A father’s good name sullied by a son’s crimes
By Denise Crosby email@example.com May 9, 2012 7:52PM
Updated: June 27, 2012 3:44PM
His late father is heralded as a legend.
The son is now a convicted felon.
And one can only wonder what William Chesbrough Sr., longtime boys basketball coach at Elgin High, must have thought as he peered down from heaven Wednesday into the courtroom at the Kane County Judicial Center.
His son, the man who inherited his names but not his integrity, pleaded guilty to three felony counts, including two for theft and one for financial exploitation of an elderly person while representing the victims as their lawyer.
Now that the victims of William Chesbrough Jr. have been paid back, or will be in the future — through the Illinois Attorney Registration and Disciplinary Commission and court-ordered restitution — I can’t help but focus on the other innocent party: an ailing old man who had to spend the last months of his life shamed by his namesake’s greed and lack of conscience.
The younger Chesbrough was arrested in 2009 on felony charges alleging that he bilked several area families out of a combined $140,000. As the months passed, more victims stepped forward, and the Elgin-area attorney faced nine additional felonies totaling more than $200,000.
When William Sr. died in October 2010, I couldn’t help but wonder whether he wondered if his legacy was the Elgin High School fieldhouse named in his honor or the headlines that chronicled his oldest son’s criminal activities.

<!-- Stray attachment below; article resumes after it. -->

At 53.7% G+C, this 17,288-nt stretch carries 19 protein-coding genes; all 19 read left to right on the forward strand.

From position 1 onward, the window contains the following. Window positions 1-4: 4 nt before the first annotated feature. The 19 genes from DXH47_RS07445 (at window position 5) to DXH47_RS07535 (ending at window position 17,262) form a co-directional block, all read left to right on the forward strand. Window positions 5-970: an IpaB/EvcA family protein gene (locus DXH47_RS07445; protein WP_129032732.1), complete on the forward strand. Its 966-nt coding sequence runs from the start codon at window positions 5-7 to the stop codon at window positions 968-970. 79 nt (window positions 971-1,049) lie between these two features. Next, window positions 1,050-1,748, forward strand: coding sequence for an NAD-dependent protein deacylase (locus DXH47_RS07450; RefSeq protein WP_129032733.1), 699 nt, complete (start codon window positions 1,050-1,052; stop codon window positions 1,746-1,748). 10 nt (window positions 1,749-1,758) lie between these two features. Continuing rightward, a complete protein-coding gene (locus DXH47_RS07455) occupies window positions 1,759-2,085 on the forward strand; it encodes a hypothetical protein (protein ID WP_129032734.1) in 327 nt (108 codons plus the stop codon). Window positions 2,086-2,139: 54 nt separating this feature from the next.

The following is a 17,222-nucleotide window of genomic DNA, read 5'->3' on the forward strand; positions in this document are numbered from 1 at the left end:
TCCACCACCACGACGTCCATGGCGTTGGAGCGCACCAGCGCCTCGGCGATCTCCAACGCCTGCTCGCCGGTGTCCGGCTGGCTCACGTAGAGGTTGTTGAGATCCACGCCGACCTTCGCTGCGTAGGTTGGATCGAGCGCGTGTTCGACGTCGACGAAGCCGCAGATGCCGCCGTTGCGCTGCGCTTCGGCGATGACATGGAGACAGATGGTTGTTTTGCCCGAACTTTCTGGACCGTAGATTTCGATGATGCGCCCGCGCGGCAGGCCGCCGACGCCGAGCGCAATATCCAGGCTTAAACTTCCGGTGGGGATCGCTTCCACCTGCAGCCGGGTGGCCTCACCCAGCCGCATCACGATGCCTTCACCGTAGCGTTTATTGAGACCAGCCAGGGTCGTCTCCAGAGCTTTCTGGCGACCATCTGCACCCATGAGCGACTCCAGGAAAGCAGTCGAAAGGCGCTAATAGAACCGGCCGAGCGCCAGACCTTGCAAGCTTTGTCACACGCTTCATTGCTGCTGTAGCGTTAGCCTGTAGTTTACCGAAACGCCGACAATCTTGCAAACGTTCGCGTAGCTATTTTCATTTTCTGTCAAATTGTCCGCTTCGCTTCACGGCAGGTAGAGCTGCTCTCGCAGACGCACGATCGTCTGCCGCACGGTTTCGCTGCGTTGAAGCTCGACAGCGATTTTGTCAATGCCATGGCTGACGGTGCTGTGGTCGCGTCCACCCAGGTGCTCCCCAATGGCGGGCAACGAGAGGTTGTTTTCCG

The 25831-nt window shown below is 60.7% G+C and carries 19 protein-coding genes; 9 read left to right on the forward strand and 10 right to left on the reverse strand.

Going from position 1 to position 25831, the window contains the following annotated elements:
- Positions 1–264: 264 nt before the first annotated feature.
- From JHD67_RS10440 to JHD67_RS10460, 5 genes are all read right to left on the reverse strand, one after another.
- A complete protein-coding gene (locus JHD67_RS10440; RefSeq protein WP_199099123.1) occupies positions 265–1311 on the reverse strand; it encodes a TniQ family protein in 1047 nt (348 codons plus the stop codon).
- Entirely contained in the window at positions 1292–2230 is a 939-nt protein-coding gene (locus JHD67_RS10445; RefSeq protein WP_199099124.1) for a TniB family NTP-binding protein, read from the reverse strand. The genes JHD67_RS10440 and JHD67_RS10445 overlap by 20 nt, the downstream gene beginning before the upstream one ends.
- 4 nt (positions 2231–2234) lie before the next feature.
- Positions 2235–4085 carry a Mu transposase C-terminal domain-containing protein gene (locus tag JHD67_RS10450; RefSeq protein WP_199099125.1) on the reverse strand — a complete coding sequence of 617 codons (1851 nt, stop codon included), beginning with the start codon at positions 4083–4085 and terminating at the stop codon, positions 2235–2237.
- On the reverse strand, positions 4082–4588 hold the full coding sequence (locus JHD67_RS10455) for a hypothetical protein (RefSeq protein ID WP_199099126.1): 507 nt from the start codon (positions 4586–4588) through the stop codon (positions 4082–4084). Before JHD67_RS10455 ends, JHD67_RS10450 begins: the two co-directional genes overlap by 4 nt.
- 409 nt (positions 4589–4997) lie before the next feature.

The late William Chesbrough had retired in 1985 after an illustrious 35-year coaching career at Elgin, posting a 573-346 record from 1951 to 1985. Under Chesbrough, the Maroons won 21 regional, 10 sectional and three supersectional titles, and placed second in state in 1955. He also was a member of the Elgin Sports Hall of Fame and the Illinois Basketball Coaches Association Hall of Fame.
Would he have given all those victories and accolades back to be spared the humiliation of his final days?
Certainly a father is not responsible for the actions of his children. We all have free will. We all have the ability to choose right from wrong. But as any parent will tell you, there is always that guilt you carry when one of your offspring messes up.
In addition to his family, William Chesbrough Jr. caused a whole lot of pain to many people, including one of his first victims, Tonya Deen, who attended most of the court hearings that dragged on so absurdly over the last couple of years.
Chesbrough, who had at one time served as a special prosecutor for Kane County, knows everyone in the courthouse, especially the men and women in the black robes. As a result, this case — being handled by the Illinois Appellate Prosecutor’s Office — went through so many continuances and judges I actually lost count.
“All along we knew it was just a matter of time,” Deen said, not long after she watched Chesbrough plead guilty on Wednesday afternoon. “We have always known the truth: that he had taken the money.”
When Chesbrough is sentenced June 27, he could face as little as two years’ probation or up to 15 years in prison.
Deen knows she and her husband Gary will have to be prepared for the minimum sentence. Yet there is satisfaction in knowing “he will go through life as a convicted felon.”
It is a far cry from one of the quotes about after Chesbrough Sr. after his death: “As good of a basketball coach as he was, he was an even better human being.”
Certainly, part of being a good human is seeking forgiveness and redemption. No matter what comes down next month, here’s hoping 58-year-old Chesbrough can find a way to become the man his father would be proud of.